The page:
Dates: May 20 & 21, 2019.
Location: SickKids building (686 Bay St), Toronto; Event room 1, on the 2nd floor of the Peter Gilgan Centre for Research and Learning.
Symposium participants do NOT need a visitor pass.
Majid Mohajerani | University of Lethbridge
Artur Luczak | University of Lethbridge
Steve Prescott | University of Toronto
Description: Given the exponentially growing size and complexity of experimental data, advanced data analyses methods are proving to be indispensable for neuroscience research. In this workshop we will overview different analysis methods used in variety of neuroscience fields to help to understand complex brain signals.
The target audience of the workshop will be graduate students, postdoctoral researchers and principal investigators in neuroscience and psychology with interest in data analysis. The course will combine lectures and hands-on tutorials using MATLAB. Participants will perform the computer exercises using data sets and analysis software on their own laptop computers.
Scope: This two-day course will provide a survey of diverse topics, including methods for analyzing single and multiple spike trains, local field potential, optical imaging data (single-cell level vs whole brain imaging), EEG/MEG recordings, and fMRI data.
Based on feedback from students attending our CAN satellite workshops in the last 2 years, we have expanded it to 2 days to cover more data analysis topics and to have more time for in-class Matlab exercises.
Estimated attendance: 30-50 participants. (Maximum of 60)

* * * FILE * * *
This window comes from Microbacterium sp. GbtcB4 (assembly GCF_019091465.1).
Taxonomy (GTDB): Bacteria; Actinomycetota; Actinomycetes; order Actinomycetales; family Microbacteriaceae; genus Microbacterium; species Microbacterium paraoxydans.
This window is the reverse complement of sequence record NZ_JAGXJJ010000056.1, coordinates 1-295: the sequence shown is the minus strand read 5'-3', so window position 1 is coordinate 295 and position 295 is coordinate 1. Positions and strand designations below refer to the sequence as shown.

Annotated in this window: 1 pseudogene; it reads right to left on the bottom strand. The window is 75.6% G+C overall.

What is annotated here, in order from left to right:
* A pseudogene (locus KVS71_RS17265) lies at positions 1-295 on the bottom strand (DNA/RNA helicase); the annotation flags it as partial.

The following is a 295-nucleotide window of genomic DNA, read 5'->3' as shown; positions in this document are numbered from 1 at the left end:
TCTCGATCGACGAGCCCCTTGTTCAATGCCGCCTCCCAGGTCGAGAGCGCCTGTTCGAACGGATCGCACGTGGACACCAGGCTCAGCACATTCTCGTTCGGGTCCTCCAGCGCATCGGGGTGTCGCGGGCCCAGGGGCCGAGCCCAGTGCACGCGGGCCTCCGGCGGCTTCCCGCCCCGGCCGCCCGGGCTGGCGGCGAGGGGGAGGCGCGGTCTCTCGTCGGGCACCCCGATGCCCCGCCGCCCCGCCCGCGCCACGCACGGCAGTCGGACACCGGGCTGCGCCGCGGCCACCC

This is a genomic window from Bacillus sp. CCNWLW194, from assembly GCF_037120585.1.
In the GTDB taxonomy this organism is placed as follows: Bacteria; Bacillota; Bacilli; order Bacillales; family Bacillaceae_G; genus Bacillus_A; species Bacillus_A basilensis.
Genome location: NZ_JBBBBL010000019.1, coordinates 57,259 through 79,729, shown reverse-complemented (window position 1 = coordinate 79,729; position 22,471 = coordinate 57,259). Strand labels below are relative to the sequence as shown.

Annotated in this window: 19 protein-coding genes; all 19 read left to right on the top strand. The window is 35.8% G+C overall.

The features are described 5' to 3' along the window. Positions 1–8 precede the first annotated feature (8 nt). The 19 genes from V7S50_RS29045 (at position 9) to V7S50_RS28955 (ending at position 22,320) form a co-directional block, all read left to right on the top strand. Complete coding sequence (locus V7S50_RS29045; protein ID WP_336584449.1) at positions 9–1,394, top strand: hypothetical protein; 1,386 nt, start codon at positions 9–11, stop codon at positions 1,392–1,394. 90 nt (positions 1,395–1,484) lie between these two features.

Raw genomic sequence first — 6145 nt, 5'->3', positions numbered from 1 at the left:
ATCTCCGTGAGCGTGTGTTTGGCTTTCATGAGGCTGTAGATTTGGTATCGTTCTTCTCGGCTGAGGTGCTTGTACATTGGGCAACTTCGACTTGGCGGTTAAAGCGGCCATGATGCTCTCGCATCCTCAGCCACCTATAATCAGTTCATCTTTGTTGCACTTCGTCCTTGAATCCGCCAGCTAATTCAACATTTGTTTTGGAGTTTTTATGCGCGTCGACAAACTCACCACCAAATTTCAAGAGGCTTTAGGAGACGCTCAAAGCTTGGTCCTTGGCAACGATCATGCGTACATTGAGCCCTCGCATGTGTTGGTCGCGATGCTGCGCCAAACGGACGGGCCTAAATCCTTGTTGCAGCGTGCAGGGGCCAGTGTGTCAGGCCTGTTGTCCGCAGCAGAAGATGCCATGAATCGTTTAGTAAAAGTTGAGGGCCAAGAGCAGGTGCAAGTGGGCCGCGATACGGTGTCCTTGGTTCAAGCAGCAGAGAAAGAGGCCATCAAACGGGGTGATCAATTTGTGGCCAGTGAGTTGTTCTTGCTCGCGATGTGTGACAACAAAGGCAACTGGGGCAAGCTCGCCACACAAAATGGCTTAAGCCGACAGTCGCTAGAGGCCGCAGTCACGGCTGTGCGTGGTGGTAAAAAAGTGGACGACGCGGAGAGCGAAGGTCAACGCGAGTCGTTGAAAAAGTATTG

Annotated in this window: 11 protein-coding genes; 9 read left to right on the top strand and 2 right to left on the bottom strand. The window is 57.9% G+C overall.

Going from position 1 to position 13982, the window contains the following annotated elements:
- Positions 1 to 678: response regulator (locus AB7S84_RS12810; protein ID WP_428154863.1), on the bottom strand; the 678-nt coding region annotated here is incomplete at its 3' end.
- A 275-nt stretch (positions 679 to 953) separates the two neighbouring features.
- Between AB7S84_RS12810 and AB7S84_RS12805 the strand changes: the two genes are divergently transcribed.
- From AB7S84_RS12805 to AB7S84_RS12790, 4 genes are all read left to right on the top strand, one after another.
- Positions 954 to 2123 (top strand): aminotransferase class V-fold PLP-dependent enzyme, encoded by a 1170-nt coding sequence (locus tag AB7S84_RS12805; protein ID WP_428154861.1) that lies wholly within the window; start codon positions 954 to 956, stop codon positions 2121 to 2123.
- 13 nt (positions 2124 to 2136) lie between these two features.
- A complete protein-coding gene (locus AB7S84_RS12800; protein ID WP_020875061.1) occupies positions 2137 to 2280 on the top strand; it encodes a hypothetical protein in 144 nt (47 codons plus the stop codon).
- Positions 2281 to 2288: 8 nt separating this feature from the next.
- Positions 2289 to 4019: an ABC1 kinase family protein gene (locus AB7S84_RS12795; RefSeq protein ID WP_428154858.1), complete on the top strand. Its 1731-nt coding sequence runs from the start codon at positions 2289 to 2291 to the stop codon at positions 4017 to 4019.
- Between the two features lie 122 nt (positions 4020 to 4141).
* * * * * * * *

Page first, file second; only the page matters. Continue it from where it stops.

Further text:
Ticket price: 95 CAD (this includes coffee, snacks and lunch on both days)
Day 1 (Mon. May 20)
- Opening remarks
- 8am-9am. Analyses of Neurons Population Data (Artur Luczak, University of Lethbridge)
- 9am-10am. Analyses of EEG Signals (Kyle E. Mathewson, University of Alberta)
- 10am-1.15am Coffee break
- 10.15-11.15am. Analysis of Functional Magnetic Resonance Imaging Data: Principles and Techniques, Part 1 (John Griffiths, University of Toronto)
- 11.15-12.15. Analysis of Functional Magnetic Resonance Imaging Data: Principles and Techniques, Part 2 (John Griffiths, University of Toronto)
- 12.15-1pm. Lunch break
- 1pm-2pm. Graph theory and measures of brain connectivity (Bratislav Misic, McGill University)
- 2pm-3pm. Use Of ‘Virtual Brain’ for Modeling and Simulation (Kelly Shen & Amanda Easson, Rotman Research Institute, University of Toronto; Note: this tutorial will use TVB python-based package using a cloud-based
Jupyter notebook shared to Google Colab. Participants are advised to have a Google account set up ahead of time).
- 3-3.15pm Coffee break
- 3.15-4.15 Deep Learning for Neuronal and Behavioral Data Analyses Part 1 (Artur Luczak, University of Lethbridge)
- 4.15-5.15. Deep Learning for Neuronal and Behavioral Data Analyses Part 2 (Blake Richards, University of Toronto )
- 5.15-5.45. DeepEEG demo ( Kyle E. Mathewson, University of Alberta)
Day 2 (Tue. May 21)
- 9-10am. Analyzing intracellular signals (Steve Prescott, University of Toronto)
- 10-10.15am Coffee break
- 10.15-11.15am Estimating model parameters from experimental data (Milad Lankarany, Krembil Research Institute/UHN, Toronto)
- 11.15-12.15. Memory reactivation analyses (Masami Tatsuno, University of Lethbridge)
- 12.15-1pm. Lunch break
- 1-1.30pm Application of mutual information to neuronal data (Masami Tatsuno, University of Lethbridge)
- 1.30-2pm. Quantitative Analysis Toolbox for Characterization of Spatiotemporal Dynamics in Mesoscale Optical Imaging of Brain Activity (Majid Mohajerani, University of Lethbridge)
- 2.30-2.45 Coffee break
- 2.45-3-45pm Quantitative Tools to Analyze Cellular Based Calcium Imaging Data (Andrea Giovannucci, University of North Carolina)
- 3.45-4.15 Open Discussion About Data Analysis Methods (Instructors and
Download as PDF: sat6_CAN_meeting_2019_Final